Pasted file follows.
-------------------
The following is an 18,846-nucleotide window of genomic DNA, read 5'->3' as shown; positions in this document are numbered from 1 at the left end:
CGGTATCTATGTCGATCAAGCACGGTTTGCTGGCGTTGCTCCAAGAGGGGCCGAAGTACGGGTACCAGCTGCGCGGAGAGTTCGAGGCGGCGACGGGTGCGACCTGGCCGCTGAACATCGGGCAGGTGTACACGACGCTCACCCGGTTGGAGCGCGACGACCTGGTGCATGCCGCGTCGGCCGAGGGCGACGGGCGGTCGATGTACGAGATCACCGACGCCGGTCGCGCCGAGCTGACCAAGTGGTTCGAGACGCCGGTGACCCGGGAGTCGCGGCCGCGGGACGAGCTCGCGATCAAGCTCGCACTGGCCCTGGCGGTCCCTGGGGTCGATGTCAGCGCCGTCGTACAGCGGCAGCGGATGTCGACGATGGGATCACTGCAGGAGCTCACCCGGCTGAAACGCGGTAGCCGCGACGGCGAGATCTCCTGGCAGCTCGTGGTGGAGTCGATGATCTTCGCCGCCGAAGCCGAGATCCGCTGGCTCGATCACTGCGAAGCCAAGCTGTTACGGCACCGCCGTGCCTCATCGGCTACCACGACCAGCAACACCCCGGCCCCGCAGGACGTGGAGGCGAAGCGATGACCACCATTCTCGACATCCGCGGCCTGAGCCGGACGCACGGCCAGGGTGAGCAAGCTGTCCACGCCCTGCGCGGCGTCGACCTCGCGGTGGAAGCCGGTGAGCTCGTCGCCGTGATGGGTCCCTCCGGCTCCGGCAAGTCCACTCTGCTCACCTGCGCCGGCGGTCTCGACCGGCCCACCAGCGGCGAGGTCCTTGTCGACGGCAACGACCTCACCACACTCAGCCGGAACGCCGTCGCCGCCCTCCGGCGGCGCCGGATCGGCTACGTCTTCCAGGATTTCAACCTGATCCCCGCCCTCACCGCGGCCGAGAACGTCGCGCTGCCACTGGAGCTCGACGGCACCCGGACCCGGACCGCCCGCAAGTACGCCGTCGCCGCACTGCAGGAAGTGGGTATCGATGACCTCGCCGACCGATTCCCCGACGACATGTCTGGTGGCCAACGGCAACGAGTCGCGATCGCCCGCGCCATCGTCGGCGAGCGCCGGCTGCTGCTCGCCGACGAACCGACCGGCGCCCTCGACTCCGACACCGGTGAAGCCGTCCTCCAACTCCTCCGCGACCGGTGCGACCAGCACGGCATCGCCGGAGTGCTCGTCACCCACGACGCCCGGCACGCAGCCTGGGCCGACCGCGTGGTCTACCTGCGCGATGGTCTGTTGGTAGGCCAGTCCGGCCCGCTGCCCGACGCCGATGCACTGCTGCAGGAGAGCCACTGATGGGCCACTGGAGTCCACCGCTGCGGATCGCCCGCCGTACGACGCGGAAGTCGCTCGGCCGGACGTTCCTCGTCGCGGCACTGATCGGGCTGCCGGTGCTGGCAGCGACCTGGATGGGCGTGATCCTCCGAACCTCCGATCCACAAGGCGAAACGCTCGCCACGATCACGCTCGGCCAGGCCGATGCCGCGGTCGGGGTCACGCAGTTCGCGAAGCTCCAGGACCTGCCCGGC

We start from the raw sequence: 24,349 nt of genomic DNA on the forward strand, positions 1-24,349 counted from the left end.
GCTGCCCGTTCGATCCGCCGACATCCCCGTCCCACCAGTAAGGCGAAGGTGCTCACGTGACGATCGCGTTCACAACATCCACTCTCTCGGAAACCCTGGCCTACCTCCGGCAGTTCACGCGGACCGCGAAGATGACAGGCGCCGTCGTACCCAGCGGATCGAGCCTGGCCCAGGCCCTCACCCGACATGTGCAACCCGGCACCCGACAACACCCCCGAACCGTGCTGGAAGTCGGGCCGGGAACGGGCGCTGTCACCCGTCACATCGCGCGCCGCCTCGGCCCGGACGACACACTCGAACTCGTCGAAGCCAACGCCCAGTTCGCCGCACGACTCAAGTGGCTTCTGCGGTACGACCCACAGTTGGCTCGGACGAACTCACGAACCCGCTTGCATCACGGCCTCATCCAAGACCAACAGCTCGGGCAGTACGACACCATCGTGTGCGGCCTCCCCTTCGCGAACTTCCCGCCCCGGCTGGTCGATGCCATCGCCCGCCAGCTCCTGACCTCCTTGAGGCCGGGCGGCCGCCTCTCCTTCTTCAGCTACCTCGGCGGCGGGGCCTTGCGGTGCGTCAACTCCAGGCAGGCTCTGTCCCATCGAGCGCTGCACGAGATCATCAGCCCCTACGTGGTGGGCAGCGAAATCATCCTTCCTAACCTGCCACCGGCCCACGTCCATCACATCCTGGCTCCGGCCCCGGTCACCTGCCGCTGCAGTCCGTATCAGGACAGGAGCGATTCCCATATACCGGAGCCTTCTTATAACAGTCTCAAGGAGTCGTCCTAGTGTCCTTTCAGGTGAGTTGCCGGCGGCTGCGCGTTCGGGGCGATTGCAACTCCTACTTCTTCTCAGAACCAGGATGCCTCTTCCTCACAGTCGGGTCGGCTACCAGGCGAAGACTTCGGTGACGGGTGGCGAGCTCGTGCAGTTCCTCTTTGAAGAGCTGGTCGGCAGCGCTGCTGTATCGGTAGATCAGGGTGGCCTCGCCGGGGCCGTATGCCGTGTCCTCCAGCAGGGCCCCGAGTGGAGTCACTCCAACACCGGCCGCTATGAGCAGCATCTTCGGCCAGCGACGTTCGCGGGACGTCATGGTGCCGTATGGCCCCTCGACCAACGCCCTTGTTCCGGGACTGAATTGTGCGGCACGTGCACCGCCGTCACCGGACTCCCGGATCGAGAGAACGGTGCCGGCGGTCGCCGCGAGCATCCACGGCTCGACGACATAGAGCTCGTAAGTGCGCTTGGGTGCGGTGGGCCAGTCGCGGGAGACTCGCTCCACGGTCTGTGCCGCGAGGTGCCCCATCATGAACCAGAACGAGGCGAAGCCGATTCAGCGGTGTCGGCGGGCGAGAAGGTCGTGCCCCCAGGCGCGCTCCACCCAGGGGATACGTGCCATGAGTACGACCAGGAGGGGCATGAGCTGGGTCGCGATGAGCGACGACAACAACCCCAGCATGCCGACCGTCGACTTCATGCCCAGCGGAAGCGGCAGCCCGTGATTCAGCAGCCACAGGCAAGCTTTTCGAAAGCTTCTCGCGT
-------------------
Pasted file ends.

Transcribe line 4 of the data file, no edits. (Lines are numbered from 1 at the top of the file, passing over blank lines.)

GCTGCCCGTTCGATCCGCCGACATCCCCGTCCCACCAGTAAGGCGAAGGTGCTCACGTGACGATCGCGTTCACAACATCCACTCTCTCGGAAACCCTGGCCTACCTCCGGCAGTTCACGCGGACCGCGAAGATGACAGGCGCCGTCGTACCCAGCGGATCGAGCCTGGCCCAGGCCCTCACCCGACATGTGCAACCCGGCACCCGACAACACCCCCGAACCGTGCTGGAAGTCGGGCCGGGAACGGGCGCTGTCACCCGTCACATCGCGCGCCGCCTCGGCCCGGACGACACACTCGAACTCGTCGAAGCCAACGCCCAGTTCGCCGCACGACTCAAGTGGCTTCTGCGGTACGACCCACAGTTGGCTCGGACGAACTCACGAACCCGCTTGCATCACGGCCTCATCCAAGACCAACAGCTCGGGCAGTACGACACCATCGTGTGCGGCCTCCCCTTCGCGAACTTCCCGCCCCGGCTGGTCGATGCCATCGCCCGCCAGCTCCTGACCTCCTTGAGGCCGGGCGGCCGCCTCTCCTTCTTCAGCTACCTCGGCGGCGGGGCCTTGCGGTGCGTCAACTCCAGGCAGGCTCTGTCCCATCGAGCGCTGCACGAGATCATCAGCCCCTACGTGGTGGGCAGCGAAATCATCCTTCCTAACCTGCCACCGGCCCACGTCCATCACATCCTGGCTCCGGCCCCGGTCACCTGCCGCTGCAGTCCGTATCAGGACAGGAGCGATTCCCATATACCGGAGCCTTCTTATAACAGTCTCAAGGAGTCGTCCTAGTGTCCTTTCAGGTGAGTTGCCGGCGGCTGCGCGTTCGGGGCGATTGCAACTCCTACTTCTTCTCAGAACCAGGATGCCTCTTCCTCACAGTCGGGTCGGCTACCAGGCGAAGACTTCGGTGACGGGTGGCGAGCTCGTGCAGTTCCTCTTTGAAGAGCTGGTCGGCAGCGCTGCTGTATCGGTAGATCAGGGTGGCCTCGCCGGGGCCGTATGCCGTGTCCTCCAGCAGGGCCCCGAGTGGAGTCACTCCAACACCGGCCGCTATGAGCAGCATCTTCGGCCAGCGACGTTCGCGGGACGTCATGGTGCCGTATGGCCCCTCGACCAACGCCCTTGTTCCGGGACTGAATTGTGCGGCACGTGCACCGCCGTCACCGGACTCCCGGATCGAGAGAACGGTGCCGGCGGTCGCCGCGAGCATCCACGGCTCGACGACATAGAGCTCGTAAGTGCGCTTGGGTGCGGTGGGCCAGTCGCGGGAGACTCGCTCCACGGTCTGTGCCGCGAGGTGCCCCATCATGAACCAGAACGAGGCGAAGCCGATTCAGCGGTGTCGGCGGGCGAGAAGGTCGTGCCCCCAGGCGCGCTCCACCCAGGGGATACGTGCCATGAGTACGACCAGGAGGGGCATGAGCTGGGTCGCGATGAGCGACGACAACAACCCCAGCATGCCGACCGTCGACTTCATGCCCAGCGGAAGCGGCAGCCCGTGATTCAGCAGCCACAGGCAAGCTTTTCGAAAGCTTCTCGCGT